And for further analysis, see this blog post.

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2 thoughts on “The Big Questions: Do You Believe In God?

  1. I very much enjoy your posts here, and had to add my own piece to your deductions regarding the absolutism of god in terms of right and wrong. The question I pose to those who argue that morality is based on the Christian or Judaic god, are created by that god, and therefore are absolute as defined by god, is this: If you were put in the position of Abraham, would you kill your own child? The juxtaposition of this scenario provides a double-edged sword. On the one hand, you must obey the absolute word of God, with no assumptions that what he commands of you is any less than what he says – i.e. if he tells you to kill someone, you cannot assume or even hope that you are being ‘tested’ as Abraham did not have such assumptions either, but moved without hesitation to obey god’s command. The opposing issue is that, by obeying god’s direct command of you, you must go against god’s absolute moral code established for you. You must kill a person, going against one of the commandments. Finally, a third facet to the dilemma, is that if you obey god, you must still be punished by society, for there is no objective way for you to defend yourself in your actions when your command came to you from god, and presumably, as all god-command stories go, you are the only one he speaks to, likely in your own mind. So who can objectively say you’re not just hearing voices?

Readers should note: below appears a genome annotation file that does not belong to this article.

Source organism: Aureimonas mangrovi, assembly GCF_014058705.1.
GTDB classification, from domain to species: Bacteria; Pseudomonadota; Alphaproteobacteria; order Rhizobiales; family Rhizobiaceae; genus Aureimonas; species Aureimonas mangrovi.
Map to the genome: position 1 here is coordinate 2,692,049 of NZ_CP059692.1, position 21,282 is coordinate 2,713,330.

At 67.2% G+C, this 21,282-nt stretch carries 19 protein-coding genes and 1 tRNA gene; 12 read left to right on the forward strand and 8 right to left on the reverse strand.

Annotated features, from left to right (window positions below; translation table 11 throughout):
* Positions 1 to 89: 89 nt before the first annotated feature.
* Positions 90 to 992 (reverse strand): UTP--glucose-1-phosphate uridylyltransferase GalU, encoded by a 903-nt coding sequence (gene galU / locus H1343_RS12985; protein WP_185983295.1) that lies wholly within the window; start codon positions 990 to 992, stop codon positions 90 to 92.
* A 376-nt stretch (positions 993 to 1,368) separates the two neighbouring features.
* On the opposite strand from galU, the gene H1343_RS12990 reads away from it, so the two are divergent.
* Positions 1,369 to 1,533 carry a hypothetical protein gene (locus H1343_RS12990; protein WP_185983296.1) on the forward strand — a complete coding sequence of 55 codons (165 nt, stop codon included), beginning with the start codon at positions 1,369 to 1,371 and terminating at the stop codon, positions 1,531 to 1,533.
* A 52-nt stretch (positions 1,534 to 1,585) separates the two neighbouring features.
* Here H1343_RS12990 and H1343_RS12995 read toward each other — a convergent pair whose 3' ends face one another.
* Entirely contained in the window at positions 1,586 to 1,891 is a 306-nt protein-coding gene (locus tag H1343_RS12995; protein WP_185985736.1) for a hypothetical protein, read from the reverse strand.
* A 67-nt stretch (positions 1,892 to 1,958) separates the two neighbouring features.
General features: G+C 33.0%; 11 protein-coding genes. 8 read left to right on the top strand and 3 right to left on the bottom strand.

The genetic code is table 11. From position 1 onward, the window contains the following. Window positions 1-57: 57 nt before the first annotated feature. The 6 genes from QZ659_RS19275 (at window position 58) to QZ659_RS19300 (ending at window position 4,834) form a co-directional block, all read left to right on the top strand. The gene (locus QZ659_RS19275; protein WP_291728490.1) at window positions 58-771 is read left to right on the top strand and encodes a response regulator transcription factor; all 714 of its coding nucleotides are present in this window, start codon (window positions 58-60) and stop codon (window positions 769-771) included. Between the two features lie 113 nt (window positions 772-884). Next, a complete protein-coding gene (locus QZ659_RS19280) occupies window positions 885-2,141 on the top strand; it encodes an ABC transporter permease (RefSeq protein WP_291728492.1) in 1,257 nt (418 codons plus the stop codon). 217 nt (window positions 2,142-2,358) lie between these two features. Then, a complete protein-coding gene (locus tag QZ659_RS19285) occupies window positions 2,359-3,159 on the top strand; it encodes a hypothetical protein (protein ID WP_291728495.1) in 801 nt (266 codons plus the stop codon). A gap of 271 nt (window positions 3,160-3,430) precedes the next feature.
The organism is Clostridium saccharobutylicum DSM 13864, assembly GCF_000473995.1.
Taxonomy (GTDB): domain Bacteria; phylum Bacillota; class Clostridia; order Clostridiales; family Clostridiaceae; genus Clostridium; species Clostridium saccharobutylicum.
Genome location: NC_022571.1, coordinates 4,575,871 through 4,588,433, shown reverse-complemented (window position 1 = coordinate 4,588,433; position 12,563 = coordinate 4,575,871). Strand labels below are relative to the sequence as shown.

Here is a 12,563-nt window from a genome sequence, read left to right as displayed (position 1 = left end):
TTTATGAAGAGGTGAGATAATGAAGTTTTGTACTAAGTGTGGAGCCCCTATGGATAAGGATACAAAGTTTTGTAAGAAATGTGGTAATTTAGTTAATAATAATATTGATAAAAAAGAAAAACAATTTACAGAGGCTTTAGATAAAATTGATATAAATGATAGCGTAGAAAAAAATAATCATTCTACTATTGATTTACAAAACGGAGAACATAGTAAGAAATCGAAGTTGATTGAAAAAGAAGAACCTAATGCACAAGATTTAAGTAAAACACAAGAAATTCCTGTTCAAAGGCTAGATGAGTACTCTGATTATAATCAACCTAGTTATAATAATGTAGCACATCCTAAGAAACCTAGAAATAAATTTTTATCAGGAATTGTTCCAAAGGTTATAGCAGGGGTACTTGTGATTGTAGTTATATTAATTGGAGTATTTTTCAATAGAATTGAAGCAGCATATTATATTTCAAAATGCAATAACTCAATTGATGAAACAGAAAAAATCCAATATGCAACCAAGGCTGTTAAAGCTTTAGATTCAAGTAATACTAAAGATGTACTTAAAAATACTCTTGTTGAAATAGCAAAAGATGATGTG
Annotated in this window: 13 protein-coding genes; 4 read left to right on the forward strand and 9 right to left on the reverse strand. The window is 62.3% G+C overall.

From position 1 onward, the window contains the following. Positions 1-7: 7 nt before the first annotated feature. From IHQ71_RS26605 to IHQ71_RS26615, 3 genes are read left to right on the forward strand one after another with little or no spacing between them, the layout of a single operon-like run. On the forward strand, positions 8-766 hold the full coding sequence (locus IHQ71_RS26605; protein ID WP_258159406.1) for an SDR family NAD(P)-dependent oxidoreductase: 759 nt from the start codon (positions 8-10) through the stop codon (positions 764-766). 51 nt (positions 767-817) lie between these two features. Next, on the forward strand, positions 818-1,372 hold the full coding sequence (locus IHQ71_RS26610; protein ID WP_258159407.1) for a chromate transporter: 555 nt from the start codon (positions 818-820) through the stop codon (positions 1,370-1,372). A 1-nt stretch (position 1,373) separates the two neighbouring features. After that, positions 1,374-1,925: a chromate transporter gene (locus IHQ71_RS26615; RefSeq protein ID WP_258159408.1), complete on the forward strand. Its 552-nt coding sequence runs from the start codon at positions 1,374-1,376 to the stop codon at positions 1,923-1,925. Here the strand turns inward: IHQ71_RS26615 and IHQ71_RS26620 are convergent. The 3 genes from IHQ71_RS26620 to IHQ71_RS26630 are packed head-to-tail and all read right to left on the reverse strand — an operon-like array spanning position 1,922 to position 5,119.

2. Thank you for your comment, Rana – I agree that the struggle Abraham faced during the Akeida (the Hebrew term for the Binding of Isaac) is a perfect test case of any absolutist faith in God’s word. While this, too, deserves its own post and much subsequent discussion, I would briefly point out that Abraham, on another occasion, did feel comfortable questioning God on moral grounds, when he asked God “shall not the God of all the earth deal justly?” (Gen. 18:25) referring to the destruction of Sodom and Gemorrah.

    What is your intuition in this case? And, if such an extreme case is not one in which faith can be followed, are there cases in which you think that faith is an acceptable means by which to live in the world?